“Billions” of Won Stolen as Bithumb Bitcoin Exchange Hacked

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South Korea’s fourth largest Ethereum and Bitcoin cryptocurrency exchange company lost “billions” of won to cyber hacking.

Bithumb is considered to be one of the busiest exchanges today. The company is the fourth largest cryptocurrency exchange in the world in terms of volume and the second largest Ethereum exchange company, next to China’s OKCoin.

Currently, Bithumb holds over 75% of South Korea’s bitcoin market by volume and facilitates more than 13,000 worth of bitcoin trades daily. The company also owns 44% of the country’s total Ethereum trade.

On Friday, the state-run Korea Internet & Security Agency received a report from Bithumb that the company suffered from customer data leakage. Yonhap News, a local news agency, reported that the security firm has already teamed up with the Korea Communications Commission to investigate the hacking incident.

The security breach affected only 3% of Bithumb’s customers. However, local media reports said that affected customers suffered financial damages after their information was leaked. Based on a survey of people who claimed to lost money, the monetary damages range from a million up to 1.2 billion won. Specific details of the hacking incident are still limited, but it is estimated that more than 30,000 customers were affected.

As of writing this, Kyunghyang Shinmun, another local newspaper, reported that around 100 users already filed their complaints with the National Police Agency.

In a statement released by Bithumb on their website, the company claimed that an external infringement accident caused the hacking incident. The company assured its clients that the server, internal network, virtual wallet, and all members’ original and virtual currency deposits are kept safe.

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No Direct Access to Bithumb Accounts–Hackers Resort to Voice Phishing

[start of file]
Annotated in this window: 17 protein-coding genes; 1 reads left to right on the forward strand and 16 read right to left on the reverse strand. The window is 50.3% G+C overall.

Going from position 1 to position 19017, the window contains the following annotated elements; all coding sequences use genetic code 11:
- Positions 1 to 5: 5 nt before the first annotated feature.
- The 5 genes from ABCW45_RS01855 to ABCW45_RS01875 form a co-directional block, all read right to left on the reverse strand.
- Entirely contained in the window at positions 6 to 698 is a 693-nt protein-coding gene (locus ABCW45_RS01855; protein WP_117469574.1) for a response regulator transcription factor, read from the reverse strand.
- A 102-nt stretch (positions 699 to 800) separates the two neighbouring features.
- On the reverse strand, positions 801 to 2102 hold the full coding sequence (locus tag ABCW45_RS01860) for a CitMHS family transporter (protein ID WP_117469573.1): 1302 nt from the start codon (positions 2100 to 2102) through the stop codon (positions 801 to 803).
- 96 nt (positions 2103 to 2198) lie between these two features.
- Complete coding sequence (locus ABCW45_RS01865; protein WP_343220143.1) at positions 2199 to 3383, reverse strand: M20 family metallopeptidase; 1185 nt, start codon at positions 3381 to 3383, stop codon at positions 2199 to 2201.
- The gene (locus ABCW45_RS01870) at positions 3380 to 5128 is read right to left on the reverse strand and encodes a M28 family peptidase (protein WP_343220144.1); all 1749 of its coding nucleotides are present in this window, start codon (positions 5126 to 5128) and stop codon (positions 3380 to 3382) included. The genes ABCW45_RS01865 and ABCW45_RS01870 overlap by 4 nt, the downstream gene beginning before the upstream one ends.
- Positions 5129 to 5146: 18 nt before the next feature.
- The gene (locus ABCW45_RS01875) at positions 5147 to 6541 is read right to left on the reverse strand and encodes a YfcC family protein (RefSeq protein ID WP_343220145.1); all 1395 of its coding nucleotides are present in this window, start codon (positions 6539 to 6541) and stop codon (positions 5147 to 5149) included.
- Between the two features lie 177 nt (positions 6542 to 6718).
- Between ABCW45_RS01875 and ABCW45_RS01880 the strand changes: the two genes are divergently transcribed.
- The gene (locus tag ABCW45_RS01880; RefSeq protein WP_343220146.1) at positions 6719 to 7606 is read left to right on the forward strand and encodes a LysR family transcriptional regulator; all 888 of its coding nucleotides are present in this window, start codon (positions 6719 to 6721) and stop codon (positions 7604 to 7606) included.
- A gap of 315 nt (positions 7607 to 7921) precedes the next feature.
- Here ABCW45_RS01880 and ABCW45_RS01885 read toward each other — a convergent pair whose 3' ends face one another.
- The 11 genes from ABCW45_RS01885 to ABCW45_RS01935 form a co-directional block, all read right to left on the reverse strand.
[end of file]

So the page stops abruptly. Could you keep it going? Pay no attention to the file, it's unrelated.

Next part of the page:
Bithumb clarifies that only a single person’s computer was hacked and not the entire company network. While some victims claim that their accounts were wiped empty of funds, the company states that it is impossible for the hackers to access user accounts directly.

On a statement provided to Brave New Coin, Bithumb said:

“The employee PC, not the head office server, was hacked. Personal information such as mobile phone and email address of some users were leaked. However, some customers were found to have been stolen from because of the disposable password used in electronic financial transactions.”

Apparently, hackers have been calling the victims saying that they are from Bithumb.

To gain access to their accounts, the culprits inform the victims of a suspected account breach and ask for their identification number–a one-time password provided by Bithumb. Once the hackers received a victim’s password, they access the account immediately and steal all the funds.

On Monday, Bithumb released a statement informing the victims that the company will provide compensation amounting to 100,000 won per person. Bithumb also stated that those who suffered additional damages would receive reimbursement amounting to the entire amount of damages.

This is not the first incident of cryptocurrency exchange hacking in South Korea. A few months ago, Bitcoin exchange company Yapizon was hacked, and over 3816.2028 Bitcoins were stolen.

Cryptocurrency has no legal standing in South Korea. Thus, the question of whether a Bitcoin exchange company can be kept liable in cases like hacking is still an issue in the country.

Do you think that Bithumb should be made accountable for all the financial losses? Should South Korean government tighten its security policies in regulating cryptocurrency in the country?

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